Maybe The Grammys’ Performance-Heavy Strategy Actually Worked?
As of right now, 20 of the 25 entries on Google’s Hot Trends list—which tracks the “fastest-rising search queries in the U.S.”—are about music. And all of them seem to be Grammy-related: “blink 182 back together,” “m.i.a. pregnant,” “static major,” “raising sand,” and so on. Look back at, say, Sept. 8, the day after the VMAs, and there are only four music-related search terms, surrounded by the usual mix of politics, sports, and TV stories. Does that mean, then, that the Grammys’ seemingly ridiculous strategy of only televising ten awards and filling the rest of the telecast’s three and a half hours with live music actually made people interested in music?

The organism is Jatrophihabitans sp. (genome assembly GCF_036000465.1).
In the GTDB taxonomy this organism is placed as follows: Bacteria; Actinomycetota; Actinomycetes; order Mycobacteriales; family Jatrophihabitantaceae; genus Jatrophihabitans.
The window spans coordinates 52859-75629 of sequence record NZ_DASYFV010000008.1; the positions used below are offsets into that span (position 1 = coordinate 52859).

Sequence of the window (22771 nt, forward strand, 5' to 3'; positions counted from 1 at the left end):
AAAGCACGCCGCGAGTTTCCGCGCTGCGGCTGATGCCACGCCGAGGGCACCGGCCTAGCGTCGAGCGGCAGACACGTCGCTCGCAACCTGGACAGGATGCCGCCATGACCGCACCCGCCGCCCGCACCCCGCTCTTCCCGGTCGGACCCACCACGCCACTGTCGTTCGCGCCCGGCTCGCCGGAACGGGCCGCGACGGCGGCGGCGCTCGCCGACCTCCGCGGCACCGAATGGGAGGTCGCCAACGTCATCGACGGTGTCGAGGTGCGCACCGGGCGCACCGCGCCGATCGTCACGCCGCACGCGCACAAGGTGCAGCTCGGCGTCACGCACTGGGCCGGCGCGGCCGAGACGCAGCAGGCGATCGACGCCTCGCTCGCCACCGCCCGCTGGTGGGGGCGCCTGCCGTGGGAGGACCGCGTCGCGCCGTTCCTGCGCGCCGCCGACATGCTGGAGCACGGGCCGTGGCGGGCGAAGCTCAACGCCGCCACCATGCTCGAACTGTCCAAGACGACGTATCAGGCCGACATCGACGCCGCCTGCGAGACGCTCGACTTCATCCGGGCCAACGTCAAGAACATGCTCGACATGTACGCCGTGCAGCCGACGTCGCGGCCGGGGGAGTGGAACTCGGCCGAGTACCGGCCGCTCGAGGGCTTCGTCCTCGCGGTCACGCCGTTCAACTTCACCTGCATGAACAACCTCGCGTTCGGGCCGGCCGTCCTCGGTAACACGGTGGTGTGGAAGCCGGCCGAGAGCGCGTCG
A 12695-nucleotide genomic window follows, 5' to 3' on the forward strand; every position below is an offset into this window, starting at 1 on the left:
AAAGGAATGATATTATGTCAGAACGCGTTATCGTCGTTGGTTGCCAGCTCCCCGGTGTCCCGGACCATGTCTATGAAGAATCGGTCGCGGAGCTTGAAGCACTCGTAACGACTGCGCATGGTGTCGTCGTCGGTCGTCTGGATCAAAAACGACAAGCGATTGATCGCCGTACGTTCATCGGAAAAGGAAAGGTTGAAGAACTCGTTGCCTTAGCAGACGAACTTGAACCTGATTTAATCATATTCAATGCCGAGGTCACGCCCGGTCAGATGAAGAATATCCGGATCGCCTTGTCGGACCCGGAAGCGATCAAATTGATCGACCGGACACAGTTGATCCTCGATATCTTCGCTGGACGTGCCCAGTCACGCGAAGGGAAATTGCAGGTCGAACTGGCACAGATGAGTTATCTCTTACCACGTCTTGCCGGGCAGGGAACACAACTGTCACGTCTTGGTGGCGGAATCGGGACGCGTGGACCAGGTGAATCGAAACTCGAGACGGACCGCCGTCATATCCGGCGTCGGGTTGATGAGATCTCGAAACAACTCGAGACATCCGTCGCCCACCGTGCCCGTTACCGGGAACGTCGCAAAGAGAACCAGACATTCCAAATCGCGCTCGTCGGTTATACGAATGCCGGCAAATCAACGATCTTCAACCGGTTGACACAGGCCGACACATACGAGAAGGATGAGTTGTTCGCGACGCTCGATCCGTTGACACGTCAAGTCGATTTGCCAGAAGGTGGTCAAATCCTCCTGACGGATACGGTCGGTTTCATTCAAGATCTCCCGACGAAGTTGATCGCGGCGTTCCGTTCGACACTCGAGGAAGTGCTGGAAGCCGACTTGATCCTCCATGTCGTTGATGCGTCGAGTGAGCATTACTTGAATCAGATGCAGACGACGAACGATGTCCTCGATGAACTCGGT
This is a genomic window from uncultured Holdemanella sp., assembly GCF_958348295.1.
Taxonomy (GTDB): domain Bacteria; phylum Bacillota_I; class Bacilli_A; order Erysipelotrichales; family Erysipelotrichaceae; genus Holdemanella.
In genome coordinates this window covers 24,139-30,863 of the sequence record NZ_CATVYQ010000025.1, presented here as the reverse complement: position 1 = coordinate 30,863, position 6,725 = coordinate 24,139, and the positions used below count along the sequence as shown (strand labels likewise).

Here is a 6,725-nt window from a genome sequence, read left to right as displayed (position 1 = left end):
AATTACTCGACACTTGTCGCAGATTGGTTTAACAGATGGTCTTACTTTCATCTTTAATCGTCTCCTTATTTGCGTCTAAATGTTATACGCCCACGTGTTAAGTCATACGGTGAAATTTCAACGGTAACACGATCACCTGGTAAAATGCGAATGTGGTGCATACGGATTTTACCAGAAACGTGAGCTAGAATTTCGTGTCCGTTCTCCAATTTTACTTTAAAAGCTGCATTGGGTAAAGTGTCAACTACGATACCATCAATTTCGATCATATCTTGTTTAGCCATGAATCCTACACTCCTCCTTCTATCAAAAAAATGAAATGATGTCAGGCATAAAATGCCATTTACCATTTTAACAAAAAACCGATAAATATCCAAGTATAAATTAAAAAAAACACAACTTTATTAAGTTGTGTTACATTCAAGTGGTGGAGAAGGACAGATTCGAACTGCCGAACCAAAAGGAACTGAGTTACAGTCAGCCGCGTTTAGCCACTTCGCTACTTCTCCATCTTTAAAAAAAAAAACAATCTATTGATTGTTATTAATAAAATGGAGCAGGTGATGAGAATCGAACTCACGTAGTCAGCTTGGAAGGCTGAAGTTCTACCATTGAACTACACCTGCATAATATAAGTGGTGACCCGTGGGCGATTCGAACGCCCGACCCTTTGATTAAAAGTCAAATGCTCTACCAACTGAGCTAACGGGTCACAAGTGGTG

This strategy seemed to draw more attention to the winners whose award presentations were televised—there are a decent number of search queries for Robert Plant and Alison Krauss’ Raising Sand above—while the emphasis on performers, especially younger ones, seemed to make people more interested in current talent than they might have been otherwise. You see interest in M.I.A., Static Major, Adele, Blink-182, Sugarland, and, uh, Chris Brown. Compare that to last year’s post-Grammy hotlist, which doesn’t seem to have anyone under 50 and even includes searches for “how old is tina turner” and “how old is cher.” If no one actually cares about the Grammys as awards, maybe people do still care about seeing people perform new music.
Google Trends: February 9, 2009 [Google]